Many speakers at Friday’s press conference noted that they approve of the MTA’s new President, Andy Byford, and said that they feel he understands the need for accessibility at the 7th Avenue subway station as well as other stations across the city. “We attended a town hall meeting that Bobby Carroll organized last May and [Byford] was sympathetic to our needs,” Meltzer said. “He recognized the fact that we’re in a district with Brooklyn’s largest hospital that is rapidly undergoing expansion and so that it is even more critical for us to have an elevator at this location.”
Meltzer added that in September of 2015 Community Board 6 recommended to the MTA that they return within one year with a “plan for making this station, Smith & 9th, 4th Avenue, and Grand Army Plaza [stations] accessible,” in response to the agency’s plan to close off the 7th Avenue station’s mezzanine level. “The MTA never did come back with that study, so we’re now asking that Andy Byford make sure that we’re on the next list of stations to be made accessible,” she said.
The estimated cost for an elevator at the 7th Avenue station would be $30 million, according to Assembly Member Carroll. He said according to Byford, “The MTA for whatever reason has decided to customize almost every single one of its elevator installations and almost all of its other types of capital improvements.”
“It doesn’t need to do that,” Carroll noted. “If they no longer did that, elevator installation should be much cheaper, but still it’s quite a bit of money.” In 2016, the estimated cost for the 7th Avenue F/G station project was between $10-$15 million.
“Using the subway is a fast and easy way to travel around the city but many of us New Yorkers with disabilities, the elderly, people with strollers, [people] traveling with luggage, are denied the opportunity,” said Monica Bartley, a Community Outreach Organizer for the Center for the Independence of the Disabled. “There are a few stations that are equipped with elevators, but there is no guarantee that they will be working or even sanitary. This is a violation of our rights and the Americans With Disabilities Act. We want transportation to go to school, to go to work, and to participate in social activities like other New Yorkers,” she stated.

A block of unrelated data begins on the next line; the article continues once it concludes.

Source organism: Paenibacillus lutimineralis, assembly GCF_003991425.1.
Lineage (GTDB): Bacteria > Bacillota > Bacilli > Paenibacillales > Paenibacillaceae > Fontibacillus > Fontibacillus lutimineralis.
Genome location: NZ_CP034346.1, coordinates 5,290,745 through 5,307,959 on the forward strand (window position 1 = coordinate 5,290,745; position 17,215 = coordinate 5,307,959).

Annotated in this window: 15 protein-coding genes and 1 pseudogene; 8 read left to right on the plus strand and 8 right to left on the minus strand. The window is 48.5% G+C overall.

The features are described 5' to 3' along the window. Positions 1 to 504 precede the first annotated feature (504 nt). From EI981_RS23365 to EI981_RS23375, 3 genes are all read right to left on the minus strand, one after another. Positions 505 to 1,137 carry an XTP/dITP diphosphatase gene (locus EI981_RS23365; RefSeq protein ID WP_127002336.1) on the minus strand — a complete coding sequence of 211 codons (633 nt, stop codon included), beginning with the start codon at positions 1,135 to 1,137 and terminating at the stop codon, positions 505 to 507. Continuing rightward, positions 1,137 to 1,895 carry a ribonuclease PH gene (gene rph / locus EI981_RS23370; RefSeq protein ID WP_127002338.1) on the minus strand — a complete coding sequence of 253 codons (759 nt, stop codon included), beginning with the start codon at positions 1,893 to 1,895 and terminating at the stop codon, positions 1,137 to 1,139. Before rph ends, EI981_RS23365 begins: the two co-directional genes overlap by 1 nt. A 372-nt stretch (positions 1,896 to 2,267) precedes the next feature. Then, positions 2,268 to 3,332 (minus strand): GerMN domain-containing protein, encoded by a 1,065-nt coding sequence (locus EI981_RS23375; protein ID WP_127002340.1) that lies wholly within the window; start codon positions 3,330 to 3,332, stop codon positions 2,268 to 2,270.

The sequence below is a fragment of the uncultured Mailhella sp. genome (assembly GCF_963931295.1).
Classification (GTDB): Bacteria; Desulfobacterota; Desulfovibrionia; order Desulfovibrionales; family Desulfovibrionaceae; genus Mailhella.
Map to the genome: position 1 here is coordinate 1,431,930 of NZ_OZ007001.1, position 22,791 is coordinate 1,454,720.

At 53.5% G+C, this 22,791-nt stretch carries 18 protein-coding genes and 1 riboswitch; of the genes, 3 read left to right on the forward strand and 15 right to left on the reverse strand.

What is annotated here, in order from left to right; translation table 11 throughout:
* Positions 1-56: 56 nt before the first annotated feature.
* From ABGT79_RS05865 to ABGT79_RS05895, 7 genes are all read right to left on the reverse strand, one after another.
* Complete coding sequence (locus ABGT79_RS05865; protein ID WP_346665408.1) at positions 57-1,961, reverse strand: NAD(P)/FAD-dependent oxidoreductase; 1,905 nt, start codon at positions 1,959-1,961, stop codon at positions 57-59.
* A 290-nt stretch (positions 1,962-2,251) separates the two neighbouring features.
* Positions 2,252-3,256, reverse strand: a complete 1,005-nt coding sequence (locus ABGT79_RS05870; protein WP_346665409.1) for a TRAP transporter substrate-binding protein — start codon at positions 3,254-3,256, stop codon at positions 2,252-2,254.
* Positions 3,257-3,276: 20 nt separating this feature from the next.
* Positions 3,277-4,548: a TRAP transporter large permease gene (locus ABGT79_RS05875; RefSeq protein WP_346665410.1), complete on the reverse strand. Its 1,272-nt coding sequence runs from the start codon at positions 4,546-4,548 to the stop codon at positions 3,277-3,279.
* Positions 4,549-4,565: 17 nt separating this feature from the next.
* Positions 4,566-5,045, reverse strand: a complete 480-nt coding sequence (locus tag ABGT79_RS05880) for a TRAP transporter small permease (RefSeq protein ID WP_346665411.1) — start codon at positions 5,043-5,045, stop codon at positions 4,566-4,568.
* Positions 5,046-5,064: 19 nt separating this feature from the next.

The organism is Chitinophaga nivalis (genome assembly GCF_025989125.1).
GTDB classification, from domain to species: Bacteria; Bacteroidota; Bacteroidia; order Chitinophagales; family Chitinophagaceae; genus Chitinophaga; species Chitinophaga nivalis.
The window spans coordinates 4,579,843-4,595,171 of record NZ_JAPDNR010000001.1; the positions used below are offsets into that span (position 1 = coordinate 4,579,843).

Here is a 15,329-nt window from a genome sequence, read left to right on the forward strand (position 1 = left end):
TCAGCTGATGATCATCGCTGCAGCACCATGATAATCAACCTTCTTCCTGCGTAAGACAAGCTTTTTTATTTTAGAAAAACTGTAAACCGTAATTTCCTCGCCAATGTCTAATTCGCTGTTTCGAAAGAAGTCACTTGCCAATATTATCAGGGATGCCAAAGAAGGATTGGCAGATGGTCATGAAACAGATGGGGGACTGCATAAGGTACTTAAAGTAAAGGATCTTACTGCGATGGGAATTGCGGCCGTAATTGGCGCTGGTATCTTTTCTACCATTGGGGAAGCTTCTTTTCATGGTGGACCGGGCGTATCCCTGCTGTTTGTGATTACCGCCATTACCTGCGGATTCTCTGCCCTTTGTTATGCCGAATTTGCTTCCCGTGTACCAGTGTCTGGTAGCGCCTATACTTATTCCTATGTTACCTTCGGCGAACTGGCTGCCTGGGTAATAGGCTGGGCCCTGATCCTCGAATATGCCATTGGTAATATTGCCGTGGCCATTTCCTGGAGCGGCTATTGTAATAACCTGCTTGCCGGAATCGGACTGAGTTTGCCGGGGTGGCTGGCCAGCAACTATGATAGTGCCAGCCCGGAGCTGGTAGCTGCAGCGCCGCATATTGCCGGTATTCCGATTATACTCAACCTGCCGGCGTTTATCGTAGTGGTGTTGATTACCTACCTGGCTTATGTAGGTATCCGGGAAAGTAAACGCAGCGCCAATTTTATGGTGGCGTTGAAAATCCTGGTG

“We want to push subway accessibility to the top of the MTA agenda, said Rebecca Kostyuchenko, whose work with Rise and Resist has encouraged the New York City Council to allocate hundreds of millions of dollars into funding accessibility improvements at NYC public schools according to Lander. “Accessibility is not a dismissable issue. It is not a luxury or convenience. It is a necessity and it is importantly a civil right,” Kostyuchenko added.
“New York City is dead last in our country for cities with subway systems that are accessible,” she noted. “Less than a quarter of our subway stations are accessible when the elevators are actually functioning. By excluding people with disabilities from the subways, Cuomo and the MTA are ignoring our civil rights.”
“When we see how far ahead other cities like Boston and Chicago are in improving access to their subways, excuses like cost and the age of our system are invalid,” Kostyuchenko said.
The long, hard battle for accessibility at the 7th Avenue F/G subway station continues, with Assembly Member Carroll insisting that until the MTA provides its budget and a new Chair is appointed, “We need to keep the pressure on them. Let’s keep coming out here until we get an elevator.”